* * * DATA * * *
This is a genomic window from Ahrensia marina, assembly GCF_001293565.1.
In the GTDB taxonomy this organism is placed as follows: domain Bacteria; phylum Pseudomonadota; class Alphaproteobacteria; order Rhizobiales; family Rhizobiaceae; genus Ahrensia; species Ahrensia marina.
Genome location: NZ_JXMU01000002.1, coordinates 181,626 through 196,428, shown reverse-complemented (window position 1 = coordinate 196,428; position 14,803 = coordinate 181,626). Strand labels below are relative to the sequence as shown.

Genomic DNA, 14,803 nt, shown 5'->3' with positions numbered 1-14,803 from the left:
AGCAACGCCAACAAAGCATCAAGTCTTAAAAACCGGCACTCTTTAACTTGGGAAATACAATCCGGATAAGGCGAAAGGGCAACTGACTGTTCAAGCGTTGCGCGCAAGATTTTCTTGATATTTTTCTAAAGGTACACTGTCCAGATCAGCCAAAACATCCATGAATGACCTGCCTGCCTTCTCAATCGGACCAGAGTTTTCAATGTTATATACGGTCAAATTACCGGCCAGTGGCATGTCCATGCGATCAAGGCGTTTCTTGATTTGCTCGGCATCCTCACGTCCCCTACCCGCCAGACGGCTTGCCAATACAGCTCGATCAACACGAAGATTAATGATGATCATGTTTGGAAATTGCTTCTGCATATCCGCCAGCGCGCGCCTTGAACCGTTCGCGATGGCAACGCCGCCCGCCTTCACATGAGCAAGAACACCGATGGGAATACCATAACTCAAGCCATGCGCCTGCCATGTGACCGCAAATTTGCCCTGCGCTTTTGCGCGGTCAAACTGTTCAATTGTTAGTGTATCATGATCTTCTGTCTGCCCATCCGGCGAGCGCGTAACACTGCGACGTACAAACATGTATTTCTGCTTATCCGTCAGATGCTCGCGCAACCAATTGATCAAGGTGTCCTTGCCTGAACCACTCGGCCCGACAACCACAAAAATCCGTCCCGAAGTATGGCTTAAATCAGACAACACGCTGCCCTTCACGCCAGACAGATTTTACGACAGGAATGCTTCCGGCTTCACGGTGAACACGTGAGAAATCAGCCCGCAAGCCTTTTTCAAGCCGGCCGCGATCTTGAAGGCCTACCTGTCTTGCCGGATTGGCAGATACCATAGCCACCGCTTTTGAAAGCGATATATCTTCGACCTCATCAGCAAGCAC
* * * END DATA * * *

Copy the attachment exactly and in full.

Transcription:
This is a genomic window from Ahrensia marina, assembly GCF_001293565.1.
In the GTDB taxonomy this organism is placed as follows: domain Bacteria; phylum Pseudomonadota; class Alphaproteobacteria; order Rhizobiales; family Rhizobiaceae; genus Ahrensia; species Ahrensia marina.
Genome location: NZ_JXMU01000002.1, coordinates 181,626 through 196,428, shown reverse-complemented (window position 1 = coordinate 196,428; position 14,803 = coordinate 181,626). Strand labels below are relative to the sequence as shown.

Genomic DNA, 14,803 nt, shown 5'->3' with positions numbered 1-14,803 from the left:
AGCAACGCCAACAAAGCATCAAGTCTTAAAAACCGGCACTCTTTAACTTGGGAAATACAATCCGGATAAGGCGAAAGGGCAACTGACTGTTCAAGCGTTGCGCGCAAGATTTTCTTGATATTTTTCTAAAGGTACACTGTCCAGATCAGCCAAAACATCCATGAATGACCTGCCTGCCTTCTCAATCGGACCAGAGTTTTCAATGTTATATACGGTCAAATTACCGGCCAGTGGCATGTCCATGCGATCAAGGCGTTTCTTGATTTGCTCGGCATCCTCACGTCCCCTACCCGCCAGACGGCTTGCCAATACAGCTCGATCAACACGAAGATTAATGATGATCATGTTTGGAAATTGCTTCTGCATATCCGCCAGCGCGCGCCTTGAACCGTTCGCGATGGCAACGCCGCCCGCCTTCACATGAGCAAGAACACCGATGGGAATACCATAACTCAAGCCATGCGCCTGCCATGTGACCGCAAATTTGCCCTGCGCTTTTGCGCGGTCAAACTGTTCAATTGTTAGTGTATCATGATCTTCTGTCTGCCCATCCGGCGAGCGCGTAACACTGCGACGTACAAACATGTATTTCTGCTTATCCGTCAGATGCTCGCGCAACCAATTGATCAAGGTGTCCTTGCCTGAACCACTCGGCCCGACAACCACAAAAATCCGTCCCGAAGTATGGCTTAAATCAGACAACACGCTGCCCTTCACGCCAGACAGATTTTACGACAGGAATGCTTCCGGCTTCACGGTGAACACGTGAGAAATCAGCCCGCAAGCCTTTTTCAAGCCGGCCGCGATCTTGAAGGCCTACCTGTCTTGCCGGATTGGCAGATACCATAGCCACCGCTTTTGAAAGCGATATATCTTCGACCTCATCAGCAAGCAC